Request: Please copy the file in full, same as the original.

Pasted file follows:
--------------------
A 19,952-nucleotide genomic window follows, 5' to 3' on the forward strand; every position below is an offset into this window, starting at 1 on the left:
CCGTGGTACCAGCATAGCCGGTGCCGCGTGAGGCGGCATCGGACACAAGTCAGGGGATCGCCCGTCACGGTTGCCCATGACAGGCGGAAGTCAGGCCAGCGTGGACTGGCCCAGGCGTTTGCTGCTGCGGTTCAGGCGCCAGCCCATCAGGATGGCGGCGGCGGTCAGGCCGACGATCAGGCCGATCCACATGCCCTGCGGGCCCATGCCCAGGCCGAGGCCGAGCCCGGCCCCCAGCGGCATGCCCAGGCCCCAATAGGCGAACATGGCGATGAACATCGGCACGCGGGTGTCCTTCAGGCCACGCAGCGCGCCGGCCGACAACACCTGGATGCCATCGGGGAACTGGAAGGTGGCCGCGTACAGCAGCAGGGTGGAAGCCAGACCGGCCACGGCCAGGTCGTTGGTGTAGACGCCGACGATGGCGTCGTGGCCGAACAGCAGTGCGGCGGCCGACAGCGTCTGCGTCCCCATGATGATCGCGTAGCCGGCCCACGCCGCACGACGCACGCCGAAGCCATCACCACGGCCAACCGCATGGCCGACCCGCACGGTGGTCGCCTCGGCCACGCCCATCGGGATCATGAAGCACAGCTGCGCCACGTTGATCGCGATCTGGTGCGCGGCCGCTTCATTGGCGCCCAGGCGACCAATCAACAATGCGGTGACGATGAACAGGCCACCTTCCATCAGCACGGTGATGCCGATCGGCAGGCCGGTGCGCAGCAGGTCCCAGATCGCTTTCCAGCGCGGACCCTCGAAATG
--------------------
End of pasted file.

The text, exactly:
A 19,952-nucleotide genomic window follows, 5' to 3' on the forward strand; every position below is an offset into this window, starting at 1 on the left:
CCGTGGTACCAGCATAGCCGGTGCCGCGTGAGGCGGCATCGGACACAAGTCAGGGGATCGCCCGTCACGGTTGCCCATGACAGGCGGAAGTCAGGCCAGCGTGGACTGGCCCAGGCGTTTGCTGCTGCGGTTCAGGCGCCAGCCCATCAGGATGGCGGCGGCGGTCAGGCCGACGATCAGGCCGATCCACATGCCCTGCGGGCCCATGCCCAGGCCGAGGCCGAGCCCGGCCCCCAGCGGCATGCCCAGGCCCCAATAGGCGAACATGGCGATGAACATCGGCACGCGGGTGTCCTTCAGGCCACGCAGCGCGCCGGCCGACAACACCTGGATGCCATCGGGGAACTGGAAGGTGGCCGCGTACAGCAGCAGGGTGGAAGCCAGACCGGCCACGGCCAGGTCGTTGGTGTAGACGCCGACGATGGCGTCGTGGCCGAACAGCAGTGCGGCGGCCGACAGCGTCTGCGTCCCCATGATGATCGCGTAGCCGGCCCACGCCGCACGACGCACGCCGAAGCCATCACCACGGCCAACCGCATGGCCGACCCGCACGGTGGTCGCCTCGGCCACGCCCATCGGGATCATGAAGCACAGCTGCGCCACGTTGATCGCGATCTGGTGCGCGGCCGCTTCATTGGCGCCCAGGCGACCAATCAACAATGCGGTGACGATGAACAGGCCACCTTCCATCAGCACGGTGATGCCGATCGGCAGGCCGGTGCGCAGCAGGTCCCAGATCGCTTTCCAGCGCGGACCCTCGAAATG